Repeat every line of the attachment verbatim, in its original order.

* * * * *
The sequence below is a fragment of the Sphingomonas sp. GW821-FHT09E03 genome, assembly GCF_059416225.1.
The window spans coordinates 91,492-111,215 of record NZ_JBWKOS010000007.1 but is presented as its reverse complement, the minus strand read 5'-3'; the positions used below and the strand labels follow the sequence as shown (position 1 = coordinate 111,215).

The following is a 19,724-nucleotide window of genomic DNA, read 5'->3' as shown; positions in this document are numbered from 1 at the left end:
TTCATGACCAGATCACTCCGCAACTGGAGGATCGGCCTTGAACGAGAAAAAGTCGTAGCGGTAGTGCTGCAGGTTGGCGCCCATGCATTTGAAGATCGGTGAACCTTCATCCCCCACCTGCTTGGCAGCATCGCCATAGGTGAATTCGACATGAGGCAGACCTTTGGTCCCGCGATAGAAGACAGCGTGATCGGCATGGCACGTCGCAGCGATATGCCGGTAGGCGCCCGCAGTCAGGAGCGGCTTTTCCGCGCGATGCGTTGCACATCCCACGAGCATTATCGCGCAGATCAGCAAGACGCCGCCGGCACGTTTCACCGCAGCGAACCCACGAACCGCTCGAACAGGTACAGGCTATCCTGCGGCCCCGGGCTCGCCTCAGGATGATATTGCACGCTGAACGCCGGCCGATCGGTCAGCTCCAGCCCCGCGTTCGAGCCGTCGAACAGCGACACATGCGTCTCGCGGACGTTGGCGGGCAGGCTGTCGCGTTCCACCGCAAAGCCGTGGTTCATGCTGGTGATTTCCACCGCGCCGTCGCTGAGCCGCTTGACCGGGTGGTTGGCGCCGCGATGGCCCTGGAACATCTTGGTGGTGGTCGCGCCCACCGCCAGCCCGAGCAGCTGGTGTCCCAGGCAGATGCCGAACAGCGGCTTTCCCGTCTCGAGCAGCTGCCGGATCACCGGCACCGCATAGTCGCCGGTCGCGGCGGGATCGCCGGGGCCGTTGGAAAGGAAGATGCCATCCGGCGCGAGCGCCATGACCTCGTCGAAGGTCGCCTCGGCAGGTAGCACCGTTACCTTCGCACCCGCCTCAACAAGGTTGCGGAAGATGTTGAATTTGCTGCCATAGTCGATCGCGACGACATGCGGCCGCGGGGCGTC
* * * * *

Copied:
The sequence below is a fragment of the Sphingomonas sp. GW821-FHT09E03 genome, assembly GCF_059416225.1.
The window spans coordinates 91,492-111,215 of record NZ_JBWKOS010000007.1 but is presented as its reverse complement, the minus strand read 5'-3'; the positions used below and the strand labels follow the sequence as shown (position 1 = coordinate 111,215).

The following is a 19,724-nucleotide window of genomic DNA, read 5'->3' as shown; positions in this document are numbered from 1 at the left end:
TTCATGACCAGATCACTCCGCAACTGGAGGATCGGCCTTGAACGAGAAAAAGTCGTAGCGGTAGTGCTGCAGGTTGGCGCCCATGCATTTGAAGATCGGTGAACCTTCATCCCCCACCTGCTTGGCAGCATCGCCATAGGTGAATTCGACATGAGGCAGACCTTTGGTCCCGCGATAGAAGACAGCGTGATCGGCATGGCACGTCGCAGCGATATGCCGGTAGGCGCCCGCAGTCAGGAGCGGCTTTTCCGCGCGATGCGTTGCACATCCCACGAGCATTATCGCGCAGATCAGCAAGACGCCGCCGGCACGTTTCACCGCAGCGAACCCACGAACCGCTCGAACAGGTACAGGCTATCCTGCGGCCCCGGGCTCGCCTCAGGATGATATTGCACGCTGAACGCCGGCCGATCGGTCAGCTCCAGCCCCGCGTTCGAGCCGTCGAACAGCGACACATGCGTCTCGCGGACGTTGGCGGGCAGGCTGTCGCGTTCCACCGCAAAGCCGTGGTTCATGCTGGTGATTTCCACCGCGCCGTCGCTGAGCCGCTTGACCGGGTGGTTGGCGCCGCGATGGCCCTGGAACATCTTGGTGGTGGTCGCGCCCACCGCCAGCCCGAGCAGCTGGTGTCCCAGGCAGATGCCGAACAGCGGCTTTCCCGTCTCGAGCAGCTGCCGGATCACCGGCACCGCATAGTCGCCGGTCGCGGCGGGATCGCCGGGGCCGTTGGAAAGGAAGATGCCATCCGGCGCGAGCGCCATGACCTCGTCGAAGGTCGCCTCGGCAGGTAGCACCGTTACCTTCGCACCCGCCTCAACAAGGTTGCGGAAGATGTTGAATTTGCTGCCATAGTCGATCGCGACGACATGCGGCCGCGGGGCGTC